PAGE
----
And we know that many children who experience strong emotions really lack that moment by moment, self awareness, Viktor Frankl said there is a gap between stimulus and response, something happening to us and taking action. So if we can take action in the gap, then we are more in control of our actions. Put another way, there's a saying, which goes all the way back to Seneca that basically goes, I'm not responsible for my first thought. But I am responsible for my second thought. So you have automatic thoughts that bubble up all day long, everybody does. Some of those thoughts are positive, some of those are negative. And this isn't something that you should fight against, because it's actually something that your brain is programmed to do.
Simon Currigan 6:10
Yeah, we know we can't prevent people from getting away from automatic negative thoughts. I mean, the label automatic means it happens without your choice, it happens subconsciously, these things are constantly bubbling up. So you truly aren't responsible for your initial thoughts. When something happens if someone cuts you in a car, you're not responsible for those initial feelings that you have, or the initial thoughts that you have. But you are responsible for your second thought you are responsible for what happens next. So you might get upset when someone cuts you up in traffic, that you are responsible when you lean across some beep on the horn or shout some four letter words out of the window, whatever your reaction to that is, hopefully it's karma. Now, I'm not kind of like revealing my individual preferences here, we are responsible for the follow up thoughts, the actions that we take. And that's often to do with the stories we tell ourselves about those thoughts were happening, if we tell ourselves stories, that everyone's out to attack us and try and beat us and get the things that we're entitled to. When someone cuts us up in traffic, we're going to have very negative thoughts and likely to take negative actions in response to that if someone cuts us up in traffic, and we tell ourselves stories, like sometimes people are late and they're desperate to get somewhere, maybe they have a medical appointment that they're going to miss, then our actions will be different, we have the same trigger the same event. But the stories we tell ourselves influence our follow up thoughts and actions. One mindfulness practice actively tackles this, you sit in a quiet room, and just pay attention to and notice your thoughts as you pop up. And then you deliberately just dismiss them, whatever they are, you just let them go. She's just sitting there in the quiet. And your brain will naturally produce a set of automatic thoughts, some will be positive, some will be negative, some will be neutral. And as we catch ourselves having those thoughts, which is entirely natural, we just dismiss them, we don't tell ourselves off, we're not trying to have a deliberately quiet mind, which is paying attention to those thoughts and feelings. And then just saying you can go You can stop now. And then going through another period of quiet when you're stressed or angry, it can feel like your thoughts or feelings are constant. Like they're hard to shift, or they'll never go away. We're going to be constantly in this state of anger. It's almost like because a very permanent emotion. And what this practice does is it trains us that the idea is wrong. Our thoughts and emotions are like clouds passing in the sky, Feelings come and then they go again. Thoughts come, and then they go again. They don't stay forever. And when we notice unhelpful thoughts or negative thoughts or negative emotions, realising this, that they're like clouds in the sky empowers us to just notice them, dismiss them and let them go.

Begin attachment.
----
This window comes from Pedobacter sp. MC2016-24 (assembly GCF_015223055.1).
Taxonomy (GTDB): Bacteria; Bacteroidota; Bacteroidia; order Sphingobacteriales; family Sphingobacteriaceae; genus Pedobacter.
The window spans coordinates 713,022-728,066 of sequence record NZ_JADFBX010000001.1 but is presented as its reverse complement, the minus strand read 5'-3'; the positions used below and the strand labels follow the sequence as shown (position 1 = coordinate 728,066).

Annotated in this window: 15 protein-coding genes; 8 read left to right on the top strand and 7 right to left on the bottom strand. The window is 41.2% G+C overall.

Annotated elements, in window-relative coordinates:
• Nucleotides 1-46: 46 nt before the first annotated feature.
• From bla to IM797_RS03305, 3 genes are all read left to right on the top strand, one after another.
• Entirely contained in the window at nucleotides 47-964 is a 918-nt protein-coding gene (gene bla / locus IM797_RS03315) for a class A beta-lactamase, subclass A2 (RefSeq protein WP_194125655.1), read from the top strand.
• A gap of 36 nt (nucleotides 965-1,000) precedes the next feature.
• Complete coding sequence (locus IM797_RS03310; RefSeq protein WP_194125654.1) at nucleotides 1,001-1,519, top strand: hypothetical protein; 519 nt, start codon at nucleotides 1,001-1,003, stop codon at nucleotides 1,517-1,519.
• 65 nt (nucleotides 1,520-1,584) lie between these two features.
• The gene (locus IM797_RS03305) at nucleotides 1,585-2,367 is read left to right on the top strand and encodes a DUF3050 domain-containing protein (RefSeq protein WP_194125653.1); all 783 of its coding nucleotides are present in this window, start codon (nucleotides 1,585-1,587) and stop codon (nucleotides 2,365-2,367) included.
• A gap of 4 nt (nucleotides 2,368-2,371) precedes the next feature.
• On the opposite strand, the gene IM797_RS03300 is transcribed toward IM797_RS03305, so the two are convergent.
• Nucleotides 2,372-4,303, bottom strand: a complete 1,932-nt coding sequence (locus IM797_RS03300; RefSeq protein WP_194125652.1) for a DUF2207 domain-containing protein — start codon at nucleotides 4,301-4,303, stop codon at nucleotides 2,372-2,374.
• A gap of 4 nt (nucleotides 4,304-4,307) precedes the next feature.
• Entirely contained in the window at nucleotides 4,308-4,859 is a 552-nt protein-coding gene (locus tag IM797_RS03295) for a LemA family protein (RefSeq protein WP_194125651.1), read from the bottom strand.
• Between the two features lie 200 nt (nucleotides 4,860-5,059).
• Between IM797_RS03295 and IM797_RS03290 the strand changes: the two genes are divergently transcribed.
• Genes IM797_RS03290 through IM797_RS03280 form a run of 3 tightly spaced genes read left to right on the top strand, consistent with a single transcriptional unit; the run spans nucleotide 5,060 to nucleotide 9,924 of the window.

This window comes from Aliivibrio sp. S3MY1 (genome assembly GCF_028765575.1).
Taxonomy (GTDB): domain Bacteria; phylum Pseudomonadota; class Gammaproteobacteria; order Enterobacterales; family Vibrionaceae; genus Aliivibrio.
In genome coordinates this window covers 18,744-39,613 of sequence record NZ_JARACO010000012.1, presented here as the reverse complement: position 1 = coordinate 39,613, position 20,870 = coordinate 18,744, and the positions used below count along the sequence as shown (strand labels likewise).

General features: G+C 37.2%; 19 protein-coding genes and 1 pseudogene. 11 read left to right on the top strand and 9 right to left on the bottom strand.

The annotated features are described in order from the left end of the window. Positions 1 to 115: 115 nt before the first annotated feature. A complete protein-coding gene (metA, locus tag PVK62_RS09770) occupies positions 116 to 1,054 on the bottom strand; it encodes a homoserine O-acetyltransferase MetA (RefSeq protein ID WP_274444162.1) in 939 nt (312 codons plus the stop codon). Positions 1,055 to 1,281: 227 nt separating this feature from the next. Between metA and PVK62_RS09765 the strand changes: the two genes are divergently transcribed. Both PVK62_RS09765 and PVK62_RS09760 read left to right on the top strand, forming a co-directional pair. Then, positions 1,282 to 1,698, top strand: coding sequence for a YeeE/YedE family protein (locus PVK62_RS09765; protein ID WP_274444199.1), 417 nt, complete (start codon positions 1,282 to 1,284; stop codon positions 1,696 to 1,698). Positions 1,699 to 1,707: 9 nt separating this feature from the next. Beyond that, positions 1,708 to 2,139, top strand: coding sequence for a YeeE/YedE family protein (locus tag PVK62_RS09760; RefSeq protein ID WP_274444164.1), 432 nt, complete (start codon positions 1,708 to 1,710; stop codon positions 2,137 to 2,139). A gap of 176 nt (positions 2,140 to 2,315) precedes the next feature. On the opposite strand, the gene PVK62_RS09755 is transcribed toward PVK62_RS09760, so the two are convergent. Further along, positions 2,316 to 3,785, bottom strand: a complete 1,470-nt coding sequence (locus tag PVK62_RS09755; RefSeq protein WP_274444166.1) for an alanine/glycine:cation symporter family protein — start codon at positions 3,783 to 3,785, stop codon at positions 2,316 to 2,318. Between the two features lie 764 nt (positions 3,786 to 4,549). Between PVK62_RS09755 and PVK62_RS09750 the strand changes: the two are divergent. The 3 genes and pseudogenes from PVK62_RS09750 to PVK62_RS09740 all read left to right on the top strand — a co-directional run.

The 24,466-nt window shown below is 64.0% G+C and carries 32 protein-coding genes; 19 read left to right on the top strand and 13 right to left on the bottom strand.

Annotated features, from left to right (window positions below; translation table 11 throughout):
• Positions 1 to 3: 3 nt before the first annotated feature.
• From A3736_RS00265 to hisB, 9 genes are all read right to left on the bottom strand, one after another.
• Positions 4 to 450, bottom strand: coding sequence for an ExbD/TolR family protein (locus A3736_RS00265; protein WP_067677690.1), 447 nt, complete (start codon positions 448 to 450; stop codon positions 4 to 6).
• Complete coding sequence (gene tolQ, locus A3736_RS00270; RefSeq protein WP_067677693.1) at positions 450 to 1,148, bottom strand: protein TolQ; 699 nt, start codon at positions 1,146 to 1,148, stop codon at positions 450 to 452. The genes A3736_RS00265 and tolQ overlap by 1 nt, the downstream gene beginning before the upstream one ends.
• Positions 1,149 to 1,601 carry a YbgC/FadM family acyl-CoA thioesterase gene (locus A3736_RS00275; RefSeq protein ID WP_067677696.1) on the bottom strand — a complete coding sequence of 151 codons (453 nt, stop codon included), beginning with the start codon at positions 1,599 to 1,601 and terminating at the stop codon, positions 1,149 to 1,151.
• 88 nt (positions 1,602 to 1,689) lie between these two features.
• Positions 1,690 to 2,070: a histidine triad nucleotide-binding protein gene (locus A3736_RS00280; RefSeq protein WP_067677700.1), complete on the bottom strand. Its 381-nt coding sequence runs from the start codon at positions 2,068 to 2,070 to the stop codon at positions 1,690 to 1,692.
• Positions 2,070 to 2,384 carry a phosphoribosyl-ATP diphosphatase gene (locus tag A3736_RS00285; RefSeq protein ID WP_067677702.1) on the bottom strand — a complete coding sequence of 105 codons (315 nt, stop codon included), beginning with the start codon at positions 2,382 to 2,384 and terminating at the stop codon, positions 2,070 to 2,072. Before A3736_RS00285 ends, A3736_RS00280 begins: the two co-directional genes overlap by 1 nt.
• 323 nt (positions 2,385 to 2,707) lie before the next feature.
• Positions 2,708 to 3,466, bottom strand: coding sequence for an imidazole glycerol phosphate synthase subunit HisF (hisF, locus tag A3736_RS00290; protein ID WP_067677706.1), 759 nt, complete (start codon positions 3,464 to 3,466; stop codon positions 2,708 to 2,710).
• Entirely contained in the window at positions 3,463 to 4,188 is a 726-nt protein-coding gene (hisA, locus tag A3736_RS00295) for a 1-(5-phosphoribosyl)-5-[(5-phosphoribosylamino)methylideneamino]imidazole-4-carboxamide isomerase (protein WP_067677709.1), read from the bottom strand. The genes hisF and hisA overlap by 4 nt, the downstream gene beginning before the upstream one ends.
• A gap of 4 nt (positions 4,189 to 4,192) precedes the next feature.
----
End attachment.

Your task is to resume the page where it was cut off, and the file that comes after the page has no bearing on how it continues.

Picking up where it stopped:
Emma Shackleton 8:46
So then, when it comes to regulating emotions, mindfulness seems to help by allowing us to serve on emotion. When we notice anger or anxiety rising, we recognise it and stay with it, labelling it and then dismissing it and waiting for it to pass rather than not having those emotions at all in the first place, which is the focus of many other practices around strong emotions. So we're not actually trying to get rid of those emotions. We're just trying to notice them, recognise them for what they are, put the accurate label on them, which we know takes the sting out of big emotions, and then let them pass. We don't have to feel any emotion and then immediately act on it. We're trying to work with that gap. It's also been shown in MRI scanners that mindfulness turns off the part of the brain called the posterior cingulate cortex. This area of the brain lights up when we are thinking about ourselves are craving something or we are daydreaming, it could be by shifting the focus away from ourselves, helps us to regulate our thoughts and emotions more effectively. So we're kind of taking a psychological step back from the problem and analysing this in a less The personal, more detached way.
Simon Currigan 10:02